Freeman’s inaugural Art + Design sale is slated for March 20, 2016. It is a continuum of Freeman’s long commitment to the applied and decorative arts. The sale will showcase a carefully curated selection of graphic works with a special emphasis on bold color interactions, geometric compositions and abstract patterns. Frank Stella's “River of Ponds II” from Newfoundland Series is a prime example of the kind of fresh graphic design featured in the sale.
Frank Stella was first introduced to the print medium in 1967 by master printer Ken Tyler. Tyler had established his own atelier, Gemini G.E.L. two years prior and was searching for prominent artists to join his workshop. Stella had already made a name for himself in the art world for his minimalist, geometric paintings, significant for their departure from the dominant Abstract Expressionist style of the time. Initially, Stella had no interest in working with prints; his response to Tyler’s many invitations was that he only worked with felt-tipped pens when drawing. Yet, Tyler was persistant and finally seduced Stella after giving him a lithographic tusche disguised as a marker with which he could draw directly on the lithographic stone. Stella later recalls, “I resisted his overtures as hard as I could. Nevertheless, Ken prevailed and a few weeks later I was chained to a table covered with aluminum plates.” Despite this intial reluctance, the partnership between artist and printer grew to be extremely successful as the even, mechanical and anonymous quality of the Gemini style perfectly complimented Stella’s precise geometric designs.
As he did with his paintings, Stella executed his prints in series- each one consisting of a variety of solutions to a specific formal problem. And while his prints were customarily based on his paintings, they were almost always reinvented so as to discover new solutions to his previously investigated forms. For example, the Newfoundland Series (1971) was based on a series of paintings of the same name created a few years earlier. Stella modified the prints, creating a “pyschologically distancing” effect that is quite different from the immediacy of the paintings on which they were based. For instance, he framed the squared and double-squared interlacing protractors with white margins and screenprinted an outline around his segmented shapes, thus intensifying the powerful tension between each color, highlighting the movement of each shape and fortifying the geometric form. As Stella was always concerned with the strength of the image, he added flourescent inks and gloss-varnish in order to enhance the color and vary the texture, therefore increasing the visual impact of the surface as a whole. “River of Ponds II” from the Newfoundland Series will be auctioned in Freeman’s inaugural Art + Design sale on March 20.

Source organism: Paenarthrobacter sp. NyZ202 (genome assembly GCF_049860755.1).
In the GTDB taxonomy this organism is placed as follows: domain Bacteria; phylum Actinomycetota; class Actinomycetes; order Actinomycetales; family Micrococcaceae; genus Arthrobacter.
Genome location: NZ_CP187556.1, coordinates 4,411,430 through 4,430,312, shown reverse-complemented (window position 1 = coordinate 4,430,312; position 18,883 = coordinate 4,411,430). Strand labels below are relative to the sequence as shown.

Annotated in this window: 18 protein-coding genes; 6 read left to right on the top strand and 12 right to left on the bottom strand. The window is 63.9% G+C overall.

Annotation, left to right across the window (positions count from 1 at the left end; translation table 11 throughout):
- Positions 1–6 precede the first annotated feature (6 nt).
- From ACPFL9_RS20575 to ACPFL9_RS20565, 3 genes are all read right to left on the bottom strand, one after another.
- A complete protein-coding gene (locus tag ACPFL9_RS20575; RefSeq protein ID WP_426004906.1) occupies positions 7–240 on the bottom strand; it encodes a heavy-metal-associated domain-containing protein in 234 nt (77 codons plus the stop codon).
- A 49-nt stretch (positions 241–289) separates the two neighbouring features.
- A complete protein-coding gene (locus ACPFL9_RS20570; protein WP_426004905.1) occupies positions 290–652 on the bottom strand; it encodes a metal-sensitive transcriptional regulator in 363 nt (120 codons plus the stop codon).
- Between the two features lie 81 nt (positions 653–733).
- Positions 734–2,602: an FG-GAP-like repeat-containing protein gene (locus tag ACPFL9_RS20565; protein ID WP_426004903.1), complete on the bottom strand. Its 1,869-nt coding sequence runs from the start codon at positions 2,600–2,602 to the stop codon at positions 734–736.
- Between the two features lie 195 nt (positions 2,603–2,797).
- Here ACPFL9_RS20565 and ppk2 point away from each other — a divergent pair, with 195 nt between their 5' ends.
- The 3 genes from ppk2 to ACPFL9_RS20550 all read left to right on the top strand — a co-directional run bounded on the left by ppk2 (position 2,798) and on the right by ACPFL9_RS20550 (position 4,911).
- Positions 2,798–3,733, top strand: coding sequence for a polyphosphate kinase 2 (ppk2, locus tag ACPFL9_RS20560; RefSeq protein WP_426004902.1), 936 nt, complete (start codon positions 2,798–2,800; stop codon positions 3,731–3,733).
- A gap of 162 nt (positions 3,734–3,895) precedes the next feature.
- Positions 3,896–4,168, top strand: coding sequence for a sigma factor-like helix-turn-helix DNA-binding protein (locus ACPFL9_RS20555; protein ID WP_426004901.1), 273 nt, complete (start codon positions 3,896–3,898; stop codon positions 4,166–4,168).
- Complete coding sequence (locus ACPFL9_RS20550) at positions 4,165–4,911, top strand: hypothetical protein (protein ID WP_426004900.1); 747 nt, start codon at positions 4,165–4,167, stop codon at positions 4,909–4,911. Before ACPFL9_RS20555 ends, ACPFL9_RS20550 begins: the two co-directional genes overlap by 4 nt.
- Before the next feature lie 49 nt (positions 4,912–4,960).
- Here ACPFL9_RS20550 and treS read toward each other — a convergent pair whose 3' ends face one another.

Over the years, as Stella’s familiarity with the medium increased and his technical mastery developed, so did his exploration into the endless creative possibilities prints had to offer. The print medium provided Stella with another outlet for his innovations and is vital to our understanding of his oeuvre as a whole. He explored a range of techniques, including screenprinting, intaglio, collage, relief and offset lithography, as well as a range of sizes- his 1992 mural print The Fountain required a custom 500 ton–platen press to be designed. Together, he and Tyler pushed the boundaries of the medium, their innovations forever changing the art of printmaking. As Richard Axsom so perfectly states, “the regenerative nature of Stella’s art stems from a factor central to Stella’s printmaking: the making, the love of making something.”
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Image: Frank Stella (American, B. 1936), “River of Ponds II” from Newfoundland Series, est. $5,000-7000. To be offered 03/20/16